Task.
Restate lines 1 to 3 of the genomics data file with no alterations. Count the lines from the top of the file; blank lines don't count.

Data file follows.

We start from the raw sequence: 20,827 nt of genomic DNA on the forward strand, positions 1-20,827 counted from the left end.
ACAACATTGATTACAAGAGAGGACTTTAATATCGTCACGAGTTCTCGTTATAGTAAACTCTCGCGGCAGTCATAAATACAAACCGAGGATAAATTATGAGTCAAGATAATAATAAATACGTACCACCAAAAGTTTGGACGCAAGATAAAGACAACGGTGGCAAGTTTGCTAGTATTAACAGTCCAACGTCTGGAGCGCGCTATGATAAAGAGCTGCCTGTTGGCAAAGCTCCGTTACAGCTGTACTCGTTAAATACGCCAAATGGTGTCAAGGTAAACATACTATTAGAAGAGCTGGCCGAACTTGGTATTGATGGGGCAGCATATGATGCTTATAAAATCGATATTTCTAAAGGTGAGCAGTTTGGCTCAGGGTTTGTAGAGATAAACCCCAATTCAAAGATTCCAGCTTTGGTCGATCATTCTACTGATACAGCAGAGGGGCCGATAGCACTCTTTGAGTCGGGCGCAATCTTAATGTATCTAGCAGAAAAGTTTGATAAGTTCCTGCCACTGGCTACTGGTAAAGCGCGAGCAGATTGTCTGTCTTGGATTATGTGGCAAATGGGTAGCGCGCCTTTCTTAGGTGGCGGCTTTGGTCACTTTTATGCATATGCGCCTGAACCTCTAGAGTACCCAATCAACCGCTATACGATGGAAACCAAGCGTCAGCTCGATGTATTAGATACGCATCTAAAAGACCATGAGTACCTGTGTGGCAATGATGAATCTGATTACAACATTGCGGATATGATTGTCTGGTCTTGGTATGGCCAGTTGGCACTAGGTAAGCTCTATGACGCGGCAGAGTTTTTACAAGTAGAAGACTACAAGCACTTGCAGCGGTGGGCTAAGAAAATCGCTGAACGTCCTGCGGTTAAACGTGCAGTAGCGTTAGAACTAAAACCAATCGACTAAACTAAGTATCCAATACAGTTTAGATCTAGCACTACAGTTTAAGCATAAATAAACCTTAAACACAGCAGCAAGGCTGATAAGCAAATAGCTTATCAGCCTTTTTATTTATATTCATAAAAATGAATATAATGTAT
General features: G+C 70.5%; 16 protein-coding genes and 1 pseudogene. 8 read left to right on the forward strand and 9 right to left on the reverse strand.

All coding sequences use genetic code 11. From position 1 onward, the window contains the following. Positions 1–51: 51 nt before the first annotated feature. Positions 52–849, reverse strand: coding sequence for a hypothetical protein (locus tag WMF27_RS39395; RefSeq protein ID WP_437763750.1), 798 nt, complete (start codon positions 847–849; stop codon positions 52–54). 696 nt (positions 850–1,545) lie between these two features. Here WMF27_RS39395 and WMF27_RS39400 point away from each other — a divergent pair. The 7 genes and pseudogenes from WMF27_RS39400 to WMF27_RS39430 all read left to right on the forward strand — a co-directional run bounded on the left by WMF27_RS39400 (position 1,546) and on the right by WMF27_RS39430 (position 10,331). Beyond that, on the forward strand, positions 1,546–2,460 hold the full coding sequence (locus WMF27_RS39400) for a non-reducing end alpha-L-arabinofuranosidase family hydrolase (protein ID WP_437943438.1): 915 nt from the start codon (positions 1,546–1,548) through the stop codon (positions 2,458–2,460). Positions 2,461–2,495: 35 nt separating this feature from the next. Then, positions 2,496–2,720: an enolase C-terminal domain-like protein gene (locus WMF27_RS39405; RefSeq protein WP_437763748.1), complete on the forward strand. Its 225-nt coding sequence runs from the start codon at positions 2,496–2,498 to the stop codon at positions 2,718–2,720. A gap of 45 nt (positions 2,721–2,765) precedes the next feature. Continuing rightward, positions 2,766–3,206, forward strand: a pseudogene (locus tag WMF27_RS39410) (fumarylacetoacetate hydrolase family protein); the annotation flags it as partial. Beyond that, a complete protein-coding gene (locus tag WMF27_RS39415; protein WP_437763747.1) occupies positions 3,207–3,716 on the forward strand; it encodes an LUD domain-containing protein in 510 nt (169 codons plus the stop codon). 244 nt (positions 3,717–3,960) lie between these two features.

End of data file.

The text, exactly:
We start from the raw sequence: 20,827 nt of genomic DNA on the forward strand, positions 1-20,827 counted from the left end.
ACAACATTGATTACAAGAGAGGACTTTAATATCGTCACGAGTTCTCGTTATAGTAAACTCTCGCGGCAGTCATAAATACAAACCGAGGATAAATTATGAGTCAAGATAATAATAAATACGTACCACCAAAAGTTTGGACGCAAGATAAAGACAACGGTGGCAAGTTTGCTAGTATTAACAGTCCAACGTCTGGAGCGCGCTATGATAAAGAGCTGCCTGTTGGCAAAGCTCCGTTACAGCTGTACTCGTTAAATACGCCAAATGGTGTCAAGGTAAACATACTATTAGAAGAGCTGGCCGAACTTGGTATTGATGGGGCAGCATATGATGCTTATAAAATCGATATTTCTAAAGGTGAGCAGTTTGGCTCAGGGTTTGTAGAGATAAACCCCAATTCAAAGATTCCAGCTTTGGTCGATCATTCTACTGATACAGCAGAGGGGCCGATAGCACTCTTTGAGTCGGGCGCAATCTTAATGTATCTAGCAGAAAAGTTTGATAAGTTCCTGCCACTGGCTACTGGTAAAGCGCGAGCAGATTGTCTGTCTTGGATTATGTGGCAAATGGGTAGCGCGCCTTTCTTAGGTGGCGGCTTTGGTCACTTTTATGCATATGCGCCTGAACCTCTAGAGTACCCAATCAACCGCTATACGATGGAAACCAAGCGTCAGCTCGATGTATTAGATACGCATCTAAAAGACCATGAGTACCTGTGTGGCAATGATGAATCTGATTACAACATTGCGGATATGATTGTCTGGTCTTGGTATGGCCAGTTGGCACTAGGTAAGCTCTATGACGCGGCAGAGTTTTTACAAGTAGAAGACTACAAGCACTTGCAGCGGTGGGCTAAGAAAATCGCTGAACGTCCTGCGGTTAAACGTGCAGTAGCGTTAGAACTAAAACCAATCGACTAAACTAAGTATCCAATACAGTTTAGATCTAGCACTACAGTTTAAGCATAAATAAACCTTAAACACAGCAGCAAGGCTGATAAGCAAATAGCTTATCAGCCTTTTTATTTATATTCATAAAAATGAATATAATGTAT
General features: G+C 70.5%; 16 protein-coding genes and 1 pseudogene. 8 read left to right on the forward strand and 9 right to left on the reverse strand.